‘China Model’ Faces Five Difficulties, Says Scholar18 November, 2010 at 13:15 | Posted in China | Leave a comment
Tags: China, Society
Though the Chinese economy appears to be charging ahead, there are five potentially fatal contradictions in store which could derail everything, according to a Chinese professor.
Xiao Gongqin, Political Science Professor at Jiaotong University in Shanghai feels that the lopsided polarization of Chinese society is a result of authoritarian party rule, despite the opening up of markets and other economic reforms.
In a recently published article titled “China Model: Leading to Wealthy Government, Poor Citizens ” on the official People’s Forum Network, Prof. Xiao pointed out that China has now formed a “Strong government, weak society” model and is facing five major difficulties.
Under a “Strong government, weak society” structure, society has little influence over the government. Corruption by government officials and illegal behavior by officials then cannot be corrected. Peoples’ retaliating against the unjust system is then seen as the root of instability, and suppressed by the government. But after a while, the corruption problem becomes more difficult to fix.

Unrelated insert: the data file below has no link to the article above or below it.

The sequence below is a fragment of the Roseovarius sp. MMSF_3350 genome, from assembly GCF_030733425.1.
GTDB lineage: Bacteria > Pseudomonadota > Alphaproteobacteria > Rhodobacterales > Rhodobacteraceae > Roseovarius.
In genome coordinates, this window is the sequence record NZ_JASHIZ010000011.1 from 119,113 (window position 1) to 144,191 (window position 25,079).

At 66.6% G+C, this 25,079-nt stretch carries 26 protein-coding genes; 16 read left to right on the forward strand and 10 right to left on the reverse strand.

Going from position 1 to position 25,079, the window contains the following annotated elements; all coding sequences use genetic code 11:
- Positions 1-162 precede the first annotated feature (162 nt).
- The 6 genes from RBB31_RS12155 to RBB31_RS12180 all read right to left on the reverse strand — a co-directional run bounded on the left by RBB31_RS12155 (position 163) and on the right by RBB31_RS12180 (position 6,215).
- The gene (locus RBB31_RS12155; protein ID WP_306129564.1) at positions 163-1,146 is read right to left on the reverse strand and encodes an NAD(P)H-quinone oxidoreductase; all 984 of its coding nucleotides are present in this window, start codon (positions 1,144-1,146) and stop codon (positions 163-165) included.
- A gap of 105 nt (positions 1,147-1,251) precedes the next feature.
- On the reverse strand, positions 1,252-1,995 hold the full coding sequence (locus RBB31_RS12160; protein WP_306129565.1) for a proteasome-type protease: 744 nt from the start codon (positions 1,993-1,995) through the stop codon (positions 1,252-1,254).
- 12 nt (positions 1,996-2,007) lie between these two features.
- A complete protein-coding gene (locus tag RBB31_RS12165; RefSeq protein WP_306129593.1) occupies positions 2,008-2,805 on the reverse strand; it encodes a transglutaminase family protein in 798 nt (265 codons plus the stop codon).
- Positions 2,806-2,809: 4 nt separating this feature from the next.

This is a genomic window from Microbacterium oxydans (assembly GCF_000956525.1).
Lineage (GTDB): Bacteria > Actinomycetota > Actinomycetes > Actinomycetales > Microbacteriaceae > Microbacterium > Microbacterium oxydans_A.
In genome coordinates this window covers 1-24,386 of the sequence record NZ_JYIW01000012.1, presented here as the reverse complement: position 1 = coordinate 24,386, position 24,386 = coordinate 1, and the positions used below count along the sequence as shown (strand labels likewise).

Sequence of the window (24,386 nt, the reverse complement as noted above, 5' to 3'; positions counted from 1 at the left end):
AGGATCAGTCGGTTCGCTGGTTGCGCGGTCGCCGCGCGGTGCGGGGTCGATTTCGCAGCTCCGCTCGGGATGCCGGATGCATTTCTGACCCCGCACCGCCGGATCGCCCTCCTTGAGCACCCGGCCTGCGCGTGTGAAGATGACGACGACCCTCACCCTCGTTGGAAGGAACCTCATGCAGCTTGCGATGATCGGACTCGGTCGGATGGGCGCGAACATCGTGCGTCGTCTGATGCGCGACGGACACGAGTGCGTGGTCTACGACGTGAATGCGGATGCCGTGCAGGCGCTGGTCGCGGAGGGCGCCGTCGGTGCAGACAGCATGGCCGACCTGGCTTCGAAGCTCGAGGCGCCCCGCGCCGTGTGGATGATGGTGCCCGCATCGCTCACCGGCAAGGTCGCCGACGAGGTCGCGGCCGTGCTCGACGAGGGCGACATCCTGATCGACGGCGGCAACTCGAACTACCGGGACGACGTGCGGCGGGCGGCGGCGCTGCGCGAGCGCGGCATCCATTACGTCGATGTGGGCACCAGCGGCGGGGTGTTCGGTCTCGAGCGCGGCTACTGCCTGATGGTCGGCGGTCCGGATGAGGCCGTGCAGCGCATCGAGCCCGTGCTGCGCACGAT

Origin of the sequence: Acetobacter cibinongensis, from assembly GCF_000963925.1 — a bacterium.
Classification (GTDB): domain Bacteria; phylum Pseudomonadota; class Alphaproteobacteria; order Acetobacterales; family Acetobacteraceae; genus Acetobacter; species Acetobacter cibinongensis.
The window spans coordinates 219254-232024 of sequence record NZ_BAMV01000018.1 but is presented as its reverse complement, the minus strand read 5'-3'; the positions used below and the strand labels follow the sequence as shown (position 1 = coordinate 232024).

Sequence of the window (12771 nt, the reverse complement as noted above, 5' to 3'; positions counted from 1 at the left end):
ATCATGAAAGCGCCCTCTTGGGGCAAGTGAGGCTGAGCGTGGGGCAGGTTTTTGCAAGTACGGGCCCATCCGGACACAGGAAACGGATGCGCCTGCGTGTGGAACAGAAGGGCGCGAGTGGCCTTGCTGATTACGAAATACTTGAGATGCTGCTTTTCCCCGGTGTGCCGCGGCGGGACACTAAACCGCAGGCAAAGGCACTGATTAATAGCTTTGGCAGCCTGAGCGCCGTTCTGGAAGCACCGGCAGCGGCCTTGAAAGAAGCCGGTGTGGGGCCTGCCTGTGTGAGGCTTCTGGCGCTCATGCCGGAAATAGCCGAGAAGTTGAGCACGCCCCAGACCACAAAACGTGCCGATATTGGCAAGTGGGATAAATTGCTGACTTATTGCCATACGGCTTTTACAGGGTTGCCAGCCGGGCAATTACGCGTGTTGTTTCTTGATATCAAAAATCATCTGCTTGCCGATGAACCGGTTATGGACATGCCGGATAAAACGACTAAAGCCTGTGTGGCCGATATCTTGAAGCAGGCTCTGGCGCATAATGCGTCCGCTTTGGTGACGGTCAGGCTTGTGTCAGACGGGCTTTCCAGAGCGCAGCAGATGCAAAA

Two: Rich Government, Poor Society
Government departments and officials collude with monopoly interests groups and extract wealth from society through taxes, license fees, etc. Because a weak society does not have the ability to resist the plunder, the direct result is a severe shortage of domestic demand, and this in turn negatively affects China’s long term economic development.
Three: Extreme Polarization of Society
Thus, government officials and monopoly businesses form a mutually beneficial exchange between those with power and those with money. Especially in China’s real estate market, they have gained huge profits through this exclusive exchange. On the other hand, high housing prices make it very difficult for the middle class and general public to accumulate wealth. This is what causes the polarization.
Four: State Monopolies
Xiao also considers it a problem that the ruling party strongly believes that state owned enterprises (SOE) are the best safeguard for national security and the protection of the current political system. To maintain the monopoly officials support SOEs with favorable policies, even though these policies have been proven to be inefficient.
Five: Lack of Education and Creativity
The last problem, according to Xiao, is that strong government monopoly culture and lack of educational resources results in a creativity deficit in society.
Xiao also thinks that Bejing’s current strategy of maintaining social stability has been counterproductive. When the strong government only uses administrative and economic methods to suppress social conflicts, it only achieves short term results.